Additional studies are needed to determine the major cause(s) of mortality among depressed post-MI patients and whether these causes differ in distribution from nondepressed post-MI patients. Additional studies also are needed to determine whether patients with depression are at higher risk for malignant arrhythmias than are comparable post-MI patients without depression.

3a.

What is the association of various measures of depression with surrogate markers of cardiac risk in patients with acute MI, independent of known predictors of post-MI outcomes?

Additional studies are needed to elucidate the mechanism(s) responsible for increased mortality in patients with post-MI depression. Additionally, studies which establish the time after an MI at which the adverse effects of depression on post-MI outcomes first become evident may yield important indirect insights into potential mechanisms involved.

Studies that evaluate the hemostatic and platelet function of patients with post-MI depression are needed. Studies also should address whether responses to commonly used antiplatelet agents differ between post-MI patients and those without depression.

4.

Do post-MI patients with depression have better outcomes with depression treatment than those without such treatment?

Additional studies are needed which evaluate this question. There are actually three questions within this larger question. The first is whether cardiac outcomes are better if depression is successfully treated. The second question is whether cardiac outcomes are better with antidepressant treatment regardless of whether depression improves. The third question is whether cardiac outcomes are better if depression resolves with antidepressant treatment compared to spontaneous resolution. None of these questions has been adequately addressed by the existing literature.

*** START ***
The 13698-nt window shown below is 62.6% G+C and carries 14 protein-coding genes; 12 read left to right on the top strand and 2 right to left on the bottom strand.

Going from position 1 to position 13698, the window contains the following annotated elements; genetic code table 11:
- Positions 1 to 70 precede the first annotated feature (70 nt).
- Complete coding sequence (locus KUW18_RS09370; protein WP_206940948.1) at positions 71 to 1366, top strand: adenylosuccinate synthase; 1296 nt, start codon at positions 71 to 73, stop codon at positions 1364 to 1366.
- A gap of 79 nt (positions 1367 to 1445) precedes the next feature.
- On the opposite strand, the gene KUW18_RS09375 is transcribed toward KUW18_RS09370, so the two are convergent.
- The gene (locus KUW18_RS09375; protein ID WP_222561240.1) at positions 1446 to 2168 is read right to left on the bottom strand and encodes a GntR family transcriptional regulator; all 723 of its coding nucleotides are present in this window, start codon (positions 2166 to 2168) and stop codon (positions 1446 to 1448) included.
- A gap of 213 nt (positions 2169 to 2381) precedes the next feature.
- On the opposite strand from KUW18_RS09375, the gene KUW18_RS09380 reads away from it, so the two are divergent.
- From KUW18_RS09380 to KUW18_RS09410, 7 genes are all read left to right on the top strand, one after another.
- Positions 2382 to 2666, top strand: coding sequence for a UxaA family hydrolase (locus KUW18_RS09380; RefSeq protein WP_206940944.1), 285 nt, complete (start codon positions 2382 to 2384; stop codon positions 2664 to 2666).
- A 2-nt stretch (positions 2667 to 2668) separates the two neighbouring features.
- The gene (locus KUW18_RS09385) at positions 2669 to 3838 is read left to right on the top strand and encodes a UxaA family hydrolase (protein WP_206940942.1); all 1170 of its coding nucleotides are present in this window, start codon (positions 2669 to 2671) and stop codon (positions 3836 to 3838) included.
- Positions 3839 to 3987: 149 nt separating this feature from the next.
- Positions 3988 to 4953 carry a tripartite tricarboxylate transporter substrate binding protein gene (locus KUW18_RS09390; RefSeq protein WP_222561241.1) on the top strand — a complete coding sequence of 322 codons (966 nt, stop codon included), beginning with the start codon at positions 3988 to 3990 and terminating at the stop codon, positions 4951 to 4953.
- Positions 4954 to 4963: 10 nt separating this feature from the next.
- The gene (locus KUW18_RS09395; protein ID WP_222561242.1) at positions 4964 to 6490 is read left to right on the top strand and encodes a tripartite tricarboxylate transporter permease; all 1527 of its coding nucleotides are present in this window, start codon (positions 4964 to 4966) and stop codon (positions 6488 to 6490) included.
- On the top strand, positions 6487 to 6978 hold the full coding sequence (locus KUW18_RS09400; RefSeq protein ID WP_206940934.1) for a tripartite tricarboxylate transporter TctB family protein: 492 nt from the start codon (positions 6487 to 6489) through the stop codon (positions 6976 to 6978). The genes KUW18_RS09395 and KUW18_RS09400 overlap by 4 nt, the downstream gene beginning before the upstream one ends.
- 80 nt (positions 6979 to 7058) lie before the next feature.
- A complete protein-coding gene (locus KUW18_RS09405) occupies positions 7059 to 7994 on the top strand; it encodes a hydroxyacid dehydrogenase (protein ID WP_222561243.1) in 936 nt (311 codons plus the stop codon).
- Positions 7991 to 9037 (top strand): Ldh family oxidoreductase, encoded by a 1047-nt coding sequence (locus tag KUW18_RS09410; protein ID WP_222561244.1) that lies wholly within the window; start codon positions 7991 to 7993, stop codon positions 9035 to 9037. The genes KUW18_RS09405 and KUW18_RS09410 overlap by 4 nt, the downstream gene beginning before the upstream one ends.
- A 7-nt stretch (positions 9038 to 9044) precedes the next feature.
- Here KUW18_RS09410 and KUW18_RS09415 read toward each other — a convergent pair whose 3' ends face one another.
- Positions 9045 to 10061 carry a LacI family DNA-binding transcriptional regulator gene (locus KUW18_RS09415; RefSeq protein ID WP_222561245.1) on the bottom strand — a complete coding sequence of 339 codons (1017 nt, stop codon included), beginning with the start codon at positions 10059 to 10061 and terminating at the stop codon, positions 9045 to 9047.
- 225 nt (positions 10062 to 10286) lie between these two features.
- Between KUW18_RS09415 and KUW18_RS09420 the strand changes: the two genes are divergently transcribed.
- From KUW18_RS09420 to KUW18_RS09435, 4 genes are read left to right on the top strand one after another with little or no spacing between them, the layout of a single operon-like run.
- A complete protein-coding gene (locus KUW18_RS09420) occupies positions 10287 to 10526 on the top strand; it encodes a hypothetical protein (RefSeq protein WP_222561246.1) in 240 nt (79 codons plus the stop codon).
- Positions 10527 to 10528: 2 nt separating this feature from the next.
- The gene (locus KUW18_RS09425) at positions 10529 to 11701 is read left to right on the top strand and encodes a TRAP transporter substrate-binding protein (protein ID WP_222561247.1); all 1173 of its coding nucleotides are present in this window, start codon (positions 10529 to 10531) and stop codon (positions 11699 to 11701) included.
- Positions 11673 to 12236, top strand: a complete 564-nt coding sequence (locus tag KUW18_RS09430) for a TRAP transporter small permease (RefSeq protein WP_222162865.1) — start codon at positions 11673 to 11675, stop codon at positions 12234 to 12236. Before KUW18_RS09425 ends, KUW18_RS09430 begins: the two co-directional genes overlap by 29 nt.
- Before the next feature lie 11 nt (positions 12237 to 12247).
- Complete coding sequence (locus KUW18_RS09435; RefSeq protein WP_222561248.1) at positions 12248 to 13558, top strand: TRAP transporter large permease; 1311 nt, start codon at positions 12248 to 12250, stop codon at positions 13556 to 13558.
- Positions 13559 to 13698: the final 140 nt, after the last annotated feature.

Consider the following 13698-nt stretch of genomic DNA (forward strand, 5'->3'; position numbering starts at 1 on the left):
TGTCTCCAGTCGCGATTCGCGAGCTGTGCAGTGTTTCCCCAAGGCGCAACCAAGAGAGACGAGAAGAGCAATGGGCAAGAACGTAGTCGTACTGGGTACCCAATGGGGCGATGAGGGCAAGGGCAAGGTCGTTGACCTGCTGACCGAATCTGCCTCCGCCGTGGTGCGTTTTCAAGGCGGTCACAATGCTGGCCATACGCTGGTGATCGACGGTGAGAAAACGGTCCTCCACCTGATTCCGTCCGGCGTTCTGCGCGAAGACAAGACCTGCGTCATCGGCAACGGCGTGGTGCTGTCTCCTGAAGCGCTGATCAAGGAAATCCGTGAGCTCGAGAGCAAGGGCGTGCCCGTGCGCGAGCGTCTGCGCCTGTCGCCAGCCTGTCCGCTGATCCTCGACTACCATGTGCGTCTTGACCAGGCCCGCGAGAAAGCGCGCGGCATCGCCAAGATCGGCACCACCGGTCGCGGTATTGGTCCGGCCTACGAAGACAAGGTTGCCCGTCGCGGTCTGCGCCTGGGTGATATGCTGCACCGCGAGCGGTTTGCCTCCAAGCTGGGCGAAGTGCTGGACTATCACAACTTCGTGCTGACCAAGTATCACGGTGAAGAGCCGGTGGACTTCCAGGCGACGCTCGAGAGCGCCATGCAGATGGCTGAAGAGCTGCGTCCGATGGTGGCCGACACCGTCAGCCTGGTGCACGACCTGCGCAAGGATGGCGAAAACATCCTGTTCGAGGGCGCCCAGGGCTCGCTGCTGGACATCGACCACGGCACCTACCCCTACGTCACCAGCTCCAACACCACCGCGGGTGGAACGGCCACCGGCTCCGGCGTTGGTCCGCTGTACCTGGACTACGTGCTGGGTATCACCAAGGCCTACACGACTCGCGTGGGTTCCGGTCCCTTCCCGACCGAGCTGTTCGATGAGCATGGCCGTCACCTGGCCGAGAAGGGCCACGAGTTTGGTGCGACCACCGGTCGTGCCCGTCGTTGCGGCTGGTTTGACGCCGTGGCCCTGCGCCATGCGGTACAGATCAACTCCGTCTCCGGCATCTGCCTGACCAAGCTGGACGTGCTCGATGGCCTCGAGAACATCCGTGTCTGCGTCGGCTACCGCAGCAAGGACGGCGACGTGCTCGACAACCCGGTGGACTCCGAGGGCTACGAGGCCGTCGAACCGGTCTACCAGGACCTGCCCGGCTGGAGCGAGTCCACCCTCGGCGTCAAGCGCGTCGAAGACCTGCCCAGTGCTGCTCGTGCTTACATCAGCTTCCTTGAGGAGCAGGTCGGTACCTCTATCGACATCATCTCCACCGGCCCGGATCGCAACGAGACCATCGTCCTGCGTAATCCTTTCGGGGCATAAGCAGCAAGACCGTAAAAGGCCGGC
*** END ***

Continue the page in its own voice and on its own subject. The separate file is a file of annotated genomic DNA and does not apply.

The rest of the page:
5.

What are the performance characteristics of instruments or methods that are used to screen for depression (or depressive symptoms) after MI?

Additional studies are needed to determine the performance characteristics of instruments or methods used to screen for depression (or depressive symptoms) during the initial MI hospitalization. Studies are needed in post-MI patients that examine the ability for depression screening instruments or methods to distinguish symptoms of depression from symptoms attributable to the MI, to poor physical health, or to the hospitalization itself.

6.

Does the use of cardiac treatment for patients with acute MI differ for those with and those without depression?

Additional large studies are needed to examine whether the use of diagnostic and therapeutic procedures differs between depressed and non depressed post-MI patients. Studies should also address whether potential differences in procedures are due to differences in providers' recommendations or to differences in patients' acceptance. Further studies also are needed to determine whether the treatment prescribed for post-MI patients differs between those with and those without depression. Future studies should examine the adherence behavior of post-MI patients and evaluate measures that could improve adherence to recommended treatment.